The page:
Journal Express, Knoxville, IA

October 9, 2013

Farm Crawl defies the rain

The Journal Express

---- — It had never happened before. In all its seven years the Farm Crawl had never hosted rainfall. But the chill rain that came down for the Crawl on Sunday, October 6, 2013 did not slow the people. They came to visit eight special farms that offer themselves for viewing and their products for sale on the first Sunday of October every year. From White Breast Pottery and Weaving near Lacona to Crooked Gap Farm near Knoxville, these small farms are drawn together by a single criterion: they sell direct, through Farmers’ Markets, CSA’s (Community Supported Agriculture), or on site. No middle man involved.

No one really knows how many people attend the Crawl. Blue Gate Farm at the southern edge of the county reports nearly 1,300 visitors this year, and Coyote Run out by historic German Town might have had 1,300, too. But a different 1,300. Let’s estimate at least 2,000 Farm Crawlers in 2013.

Ethan and Rebecca Book own Crooked Gap Farm located on the Crooked Road between Knoxville and Melcher-Dallas. The newest on the Crawl, Crooked Gap keeps adding attractions, but for some, the greatest attraction there would be seeing a live pig – not in confinement. Their pork products are best sellers (Crooked Gap sausage is a breakfast star at Coffee Connection in Knoxville); one big hit on Crawl day was the chicken brooder house displaying chickens in their different stages of growth. Over at Dairy Air the Reichert family’s goats rested in peace waiting for nighttime milking, and guests lined up to sample – and buy – award-winning cheeses before they sold out. Others took time for a wee sip of wine from Pleasantville neighbor, Grape Escape Winery. Down the road at Dan-D the children had many choices. Toast marshmallows? Ride out to the famous Maze? Climb the hay bales? And, Mr. Dan D (Dennison), we heard great things about the pig race this year. Who won?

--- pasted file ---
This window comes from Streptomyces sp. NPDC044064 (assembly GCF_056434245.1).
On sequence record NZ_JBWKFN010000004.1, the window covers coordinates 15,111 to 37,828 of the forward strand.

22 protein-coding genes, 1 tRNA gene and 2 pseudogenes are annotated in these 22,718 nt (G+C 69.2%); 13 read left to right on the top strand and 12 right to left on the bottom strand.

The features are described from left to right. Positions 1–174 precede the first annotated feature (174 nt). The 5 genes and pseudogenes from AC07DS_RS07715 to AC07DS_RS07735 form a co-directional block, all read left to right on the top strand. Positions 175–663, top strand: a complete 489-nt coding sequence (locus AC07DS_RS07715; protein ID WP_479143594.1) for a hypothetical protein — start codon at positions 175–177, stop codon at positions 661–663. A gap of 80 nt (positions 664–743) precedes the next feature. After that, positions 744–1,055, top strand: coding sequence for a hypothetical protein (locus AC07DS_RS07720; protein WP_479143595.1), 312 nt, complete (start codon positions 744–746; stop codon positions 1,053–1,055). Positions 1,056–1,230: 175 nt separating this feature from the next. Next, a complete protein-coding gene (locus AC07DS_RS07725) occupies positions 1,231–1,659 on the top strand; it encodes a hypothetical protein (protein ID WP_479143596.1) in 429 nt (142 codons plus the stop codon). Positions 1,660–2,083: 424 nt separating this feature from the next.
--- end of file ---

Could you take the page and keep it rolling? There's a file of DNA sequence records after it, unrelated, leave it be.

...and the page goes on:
Pumpkin Patch with John and Joy Pierce provides all manner of gorgeous pumpkins and squash, but it’s also become known for its fine brisket sandwiches. And shiver my timbers, if they haven’t opened up Alfred Hitchcock’s notorious Bates Motel for Halloween!

Blue Gate Farm, where Sean Skean and Jill Beebout originally hatched the idea for the Farm Crawl, offered its rich produce, raw honey, chicken, and a sample of Peace Tree Brew. Sales were good there for Mary Parks, of Stillwater Fibers.

Warm wool hats and sweaters – from the wool of her own sheep – were very popular on this cold day. Mary worked at her spinning wheel, making yarn from her Angora rabbit’s generous supply.

Coyote Run, home to the famous mules of earlier stories, still provides a tasty Borscht soup, but Matt Russell, co-host with husband Patrick Standley, explained that their huge quantity of soup was exhausted; cold weather made people hungry for hot soup.

Brisk was the word for the Crawl over at Schneider’s Apple Orchard. Co-host Jane Schneider said, “I was dumbfounded at how many people came out in the rain!” At Jane and Arnie Schneider’s they not only got to eat pie ala mode, but could buy candy from Piper’s Store of Chariton, make rope with the rope maker, and get their faces painted by local FFA artists.

Over close to Lacona, Carol Oliver and Sharon Seuferer presented White Breast Pottery and Weaving. Their pottery comes out of the clay from their part of White Breast Creek. And Carol uses wheat, another farm product, to weave words of blessing on a decorative cloth. This year, the cold may have inspired sales of their well-shaped stone bread warmers. A hot stone to keep that basket of bread warm!

Farm Crawl organization is impressive. Not only are there well-placed signs to guide you to all eight sites, but when you arrive a competent and pleasant parking staff creates a steady flow of traffic. Impressive!

The Farm Crawl is distinctly cosmopolitan with guests from as far as Africa and China. Closer to home, the Crawl is popular with Des Moines residents.

One said that it was particularly important to her children, not only as a source of great fun, but as a tiny view of a real farm. Another Des Moines visitor said, “I felt honored to be allowed to visit these special farms!”

Honored, indeed. Knoxville, Pleasantville, Melcher-Dallas, Chariton, and Lacona should be honored to sit so close to the many creative farmland endeavors that cluster at these eight sites. As the Crawl partners market their distinctive products, they also strengthen our farm economy and share our distinctive rural tradition.

The Farm Crawl. First Sunday of October in 2014. Save the date.